They don’t want to be lumped in with reporters like Sainz; reporters that are more known for their good looks than for their journalistic substance. That’s understandable. But, practically shunning her for that is backwards, to me. Sainz got to where she was by playing the rules of a game she didn’t create; a game that can’t get enough of hot females in sports. It’s no secret that part of why Erin Andrews, Michelle Beadle and Rachel Nichols of ESPN are popular is because they are attractive. Don’t get it twisted: I’m NOT saying that’s the only reason they’re employed, and I’m definitely not taking anything away from their journalistic respectability. But, if we’re honest with ourselves, it doesn’t hurt that they’re hot. Ines Sainz is a part of playing the same game – but that doesn’t mean she should be respected any less, let alone, treated like second-class. Ultimately, it’s the issue, and not the person who brings up the issue, that should be scrutinized.
Which brings me to my second point: many have either insinuated or said outright (I’m looking at you, Baldinger) that Sainz got what she deserved, because she was asking for it. They point to the way she was dressed and her behavior – either prior to or during the time of the incident – as reasons for saying she brought it on herself. I can’t agree with this at all: statements like that put the sole responsibility on Sainz, not only blaming the victim, but vilifying her. I don’t care how Sainz was dressed or how she may have been acting, or even her prior reputation as a sports reporter. If there is a woman in a professional sports team’s locker room, no matter how professionally (or unprofessionally) dressed she is, it doesn’t mean she’s trolling for trophy husbands, or that she’s a groupie or something; it doesn’t even mean she’s looking for attention. She’s there to do her job – and that’s sports reporting.
This brings me to my final point. While the Jets have been deemed to have conducted themselves unprofessionally, it seems to me like a slap on the wrist. The fact remains that the Jets players are equally at fault, if not more so, in this incident. However, quotes from people like Clinton Portis and Brian Baldinger echo an unwritten creed of a sporting brotherhood – protecting the “sanctity of the boy’s club,” if you will. In essence, athletes with high levels of testosterone and a mindset steeped in manhood shouldn’t be blamed for their conduct regarding beautiful women like Sainz. After all, it’s just “boys being boys”, right?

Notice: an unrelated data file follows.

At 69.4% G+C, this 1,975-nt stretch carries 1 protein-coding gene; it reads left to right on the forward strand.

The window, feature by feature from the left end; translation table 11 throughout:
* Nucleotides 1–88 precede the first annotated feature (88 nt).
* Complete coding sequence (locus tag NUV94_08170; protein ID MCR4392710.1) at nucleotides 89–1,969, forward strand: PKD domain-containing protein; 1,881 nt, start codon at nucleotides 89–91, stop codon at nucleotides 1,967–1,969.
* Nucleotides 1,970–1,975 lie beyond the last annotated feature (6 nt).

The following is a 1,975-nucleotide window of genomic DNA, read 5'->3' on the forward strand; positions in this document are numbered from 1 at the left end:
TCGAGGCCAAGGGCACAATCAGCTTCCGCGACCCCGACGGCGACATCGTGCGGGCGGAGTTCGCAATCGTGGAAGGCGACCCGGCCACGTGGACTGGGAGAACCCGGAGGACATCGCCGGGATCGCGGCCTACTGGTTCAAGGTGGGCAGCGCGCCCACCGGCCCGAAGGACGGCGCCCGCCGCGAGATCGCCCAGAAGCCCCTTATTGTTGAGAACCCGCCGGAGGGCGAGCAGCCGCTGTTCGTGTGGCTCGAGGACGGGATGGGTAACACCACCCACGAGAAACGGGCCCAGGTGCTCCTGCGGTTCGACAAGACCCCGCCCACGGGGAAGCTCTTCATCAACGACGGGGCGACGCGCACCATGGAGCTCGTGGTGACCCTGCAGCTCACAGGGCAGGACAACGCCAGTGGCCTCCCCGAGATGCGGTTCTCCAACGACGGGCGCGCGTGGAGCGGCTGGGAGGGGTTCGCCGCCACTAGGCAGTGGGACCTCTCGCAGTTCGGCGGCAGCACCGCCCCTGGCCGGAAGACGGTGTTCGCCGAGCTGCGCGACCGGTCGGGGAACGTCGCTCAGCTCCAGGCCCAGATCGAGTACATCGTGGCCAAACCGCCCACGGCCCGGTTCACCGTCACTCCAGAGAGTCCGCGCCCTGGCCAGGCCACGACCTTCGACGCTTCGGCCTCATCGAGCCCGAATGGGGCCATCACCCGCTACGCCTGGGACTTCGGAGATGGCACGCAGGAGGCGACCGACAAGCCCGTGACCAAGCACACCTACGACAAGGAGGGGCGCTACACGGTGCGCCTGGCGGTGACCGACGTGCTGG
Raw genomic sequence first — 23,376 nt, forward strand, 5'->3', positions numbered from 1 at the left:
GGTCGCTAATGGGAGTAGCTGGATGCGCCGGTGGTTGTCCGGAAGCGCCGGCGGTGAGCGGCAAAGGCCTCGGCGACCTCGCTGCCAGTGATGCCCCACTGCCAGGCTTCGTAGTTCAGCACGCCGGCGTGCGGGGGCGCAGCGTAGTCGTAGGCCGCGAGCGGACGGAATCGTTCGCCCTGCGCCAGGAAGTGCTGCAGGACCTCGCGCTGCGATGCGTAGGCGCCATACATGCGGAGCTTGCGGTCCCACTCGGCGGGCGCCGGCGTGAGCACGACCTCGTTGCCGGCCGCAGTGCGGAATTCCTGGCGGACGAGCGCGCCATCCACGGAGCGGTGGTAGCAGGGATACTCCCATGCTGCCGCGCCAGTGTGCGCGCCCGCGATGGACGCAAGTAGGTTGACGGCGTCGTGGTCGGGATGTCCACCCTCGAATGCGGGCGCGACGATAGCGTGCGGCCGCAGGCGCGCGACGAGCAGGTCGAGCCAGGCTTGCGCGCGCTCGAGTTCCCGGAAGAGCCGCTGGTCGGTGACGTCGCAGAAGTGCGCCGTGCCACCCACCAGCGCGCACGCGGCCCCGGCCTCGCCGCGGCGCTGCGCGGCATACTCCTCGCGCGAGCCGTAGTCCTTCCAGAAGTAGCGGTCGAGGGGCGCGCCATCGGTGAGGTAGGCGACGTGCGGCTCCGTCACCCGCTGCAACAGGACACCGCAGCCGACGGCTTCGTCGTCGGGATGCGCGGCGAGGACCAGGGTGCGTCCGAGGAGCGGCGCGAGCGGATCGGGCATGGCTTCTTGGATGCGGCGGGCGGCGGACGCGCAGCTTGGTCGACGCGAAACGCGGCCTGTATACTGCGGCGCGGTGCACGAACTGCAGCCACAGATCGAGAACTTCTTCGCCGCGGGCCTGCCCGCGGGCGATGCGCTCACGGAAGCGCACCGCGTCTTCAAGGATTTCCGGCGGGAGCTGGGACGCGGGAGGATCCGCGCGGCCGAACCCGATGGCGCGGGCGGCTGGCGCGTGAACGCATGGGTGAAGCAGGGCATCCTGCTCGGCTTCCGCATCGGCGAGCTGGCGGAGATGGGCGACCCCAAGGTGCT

The point is, the old saying of “boys will be boys” doesn’t, and honestly shouldn’t, fly anymore. Apparently, as a society, we have come to accept this behavior as the norm. Male athletes are almost expected to act immature around hot women in sports settings. However, I have never understood this attitude. Granted, I was never an athlete, and would never claim to be, but I simply don’t get why most people allow this attitude to go on; an attitude stating that male athletes can’t act like gentlemen in front of attractive women. Hell, forget “gentlemen”; I’ll take respectable. Why do people accept this? Ultimately, the whole “boys will be boys” argument cannot be an excuse: the Jets players should have some accountability – not as professionals, and not as athletes, but as human beings – to treat a fellow human being with a level of respect.
In the end, debates were had about the issue, and apologies were dealt. It put the name “Ines Sainz” in the limelight of sports media. I just hope it stands as a catalyst for more debate on the relationship between women and male professional sport, rather than as a pretty face that caused turmoil for the Jets in 2010.